Harriet Tubman, Legendary Poet and Civil Rights Activist with Epilepsy, Inspires Generations
Harriet Tubman is known as one of the most influential leaders of our nation. She was a former slave turned abolitionist who bravely risked her life to free both slaves and her own family members through the underground railroad.
Tubman was a Maryland native. She was born around 1820 in Dorchester, County, Md. Her mission was getting as many men, women and children out of bondage into freedom.
When Tubman was a teenager, she acquired a traumatic brain injury when a slave owner struck her in the head. This resulted in her developing epileptic seizures and hypersomnia. Unfortunately, Tubman’s experience of violence occurred on a daily basis which made her brain injury worse.
“I had crossed the line. I was free; but there was no one to welcome me to the land of freedom. I was a stranger in a strange land,” she often is quoted as saying.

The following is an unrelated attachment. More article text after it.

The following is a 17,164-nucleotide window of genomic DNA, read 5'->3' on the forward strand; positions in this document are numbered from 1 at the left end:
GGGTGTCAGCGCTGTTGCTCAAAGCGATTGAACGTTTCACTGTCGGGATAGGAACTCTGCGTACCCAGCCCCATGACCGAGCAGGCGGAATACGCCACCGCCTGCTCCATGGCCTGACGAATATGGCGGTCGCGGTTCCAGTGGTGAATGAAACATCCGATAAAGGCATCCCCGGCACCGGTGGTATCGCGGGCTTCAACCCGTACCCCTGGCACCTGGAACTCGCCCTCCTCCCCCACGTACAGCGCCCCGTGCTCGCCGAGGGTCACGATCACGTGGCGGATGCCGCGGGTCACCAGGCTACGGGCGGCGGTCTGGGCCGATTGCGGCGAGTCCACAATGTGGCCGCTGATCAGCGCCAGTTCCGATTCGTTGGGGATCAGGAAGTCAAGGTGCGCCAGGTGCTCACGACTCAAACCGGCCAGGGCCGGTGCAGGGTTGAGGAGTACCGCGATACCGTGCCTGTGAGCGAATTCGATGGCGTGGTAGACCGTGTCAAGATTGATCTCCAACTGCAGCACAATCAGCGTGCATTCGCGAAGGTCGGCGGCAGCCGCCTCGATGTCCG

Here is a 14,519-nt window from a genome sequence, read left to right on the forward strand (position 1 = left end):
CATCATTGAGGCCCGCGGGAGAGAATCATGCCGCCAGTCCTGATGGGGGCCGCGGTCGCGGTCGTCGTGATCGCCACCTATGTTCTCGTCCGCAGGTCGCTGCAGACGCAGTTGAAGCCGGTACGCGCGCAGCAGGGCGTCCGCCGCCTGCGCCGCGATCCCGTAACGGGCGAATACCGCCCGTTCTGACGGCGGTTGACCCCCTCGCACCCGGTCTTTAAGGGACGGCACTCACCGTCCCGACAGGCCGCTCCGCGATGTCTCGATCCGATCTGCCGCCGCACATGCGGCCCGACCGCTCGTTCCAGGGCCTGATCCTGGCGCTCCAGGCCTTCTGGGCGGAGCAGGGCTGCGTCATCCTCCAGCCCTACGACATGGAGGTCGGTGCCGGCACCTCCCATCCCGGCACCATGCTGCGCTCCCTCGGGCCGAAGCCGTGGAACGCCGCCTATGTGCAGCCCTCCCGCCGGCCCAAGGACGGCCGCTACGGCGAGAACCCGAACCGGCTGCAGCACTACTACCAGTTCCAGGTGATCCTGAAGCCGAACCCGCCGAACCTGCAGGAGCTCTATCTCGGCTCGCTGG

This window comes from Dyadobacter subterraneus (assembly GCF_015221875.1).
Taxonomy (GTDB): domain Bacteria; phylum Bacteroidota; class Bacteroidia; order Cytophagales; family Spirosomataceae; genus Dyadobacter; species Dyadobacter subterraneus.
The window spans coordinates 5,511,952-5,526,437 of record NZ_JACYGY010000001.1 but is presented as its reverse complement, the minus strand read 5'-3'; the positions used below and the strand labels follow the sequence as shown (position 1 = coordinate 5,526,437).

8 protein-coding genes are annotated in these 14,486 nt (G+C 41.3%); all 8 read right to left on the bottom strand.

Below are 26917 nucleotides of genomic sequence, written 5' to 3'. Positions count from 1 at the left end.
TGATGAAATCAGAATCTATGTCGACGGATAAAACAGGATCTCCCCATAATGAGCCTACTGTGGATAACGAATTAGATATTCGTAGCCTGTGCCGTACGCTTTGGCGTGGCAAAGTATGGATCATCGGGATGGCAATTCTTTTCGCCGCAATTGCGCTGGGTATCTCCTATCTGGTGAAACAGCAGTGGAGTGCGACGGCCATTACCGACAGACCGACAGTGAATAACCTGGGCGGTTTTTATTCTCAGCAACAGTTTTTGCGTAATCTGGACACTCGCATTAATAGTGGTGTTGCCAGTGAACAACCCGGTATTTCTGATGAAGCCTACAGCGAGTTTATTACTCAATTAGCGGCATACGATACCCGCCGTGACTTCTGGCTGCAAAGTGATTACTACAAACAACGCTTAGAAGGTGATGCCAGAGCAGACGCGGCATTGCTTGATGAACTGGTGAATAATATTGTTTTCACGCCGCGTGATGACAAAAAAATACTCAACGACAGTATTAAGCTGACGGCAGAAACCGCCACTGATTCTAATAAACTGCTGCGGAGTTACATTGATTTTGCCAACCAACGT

It is through determination, courage and strength that Tubman was able to free many slaves. She did not let her disability keep her or those around her enslaved. Tubman is a prominent figure and was not afraid to be a leader as an African American, a woman and a person with a disability. She is truly a hero to all.
In 2016, the U.S. Treasury Department announced that Harriet Tubman would replace Andrew Jackson on the 20 dollar bill. While that has not yet happened, it would be a great way to honor Tubman and her achievements that impacted America in many ways.
People with disabilities of all backgrounds can be amongst the highest achievers on earth. Business leader and Shark Tank superstar Daymond John is dyslexic and Stevie Wonder is blind. Each of them, like Tubman, is a positive role model for success.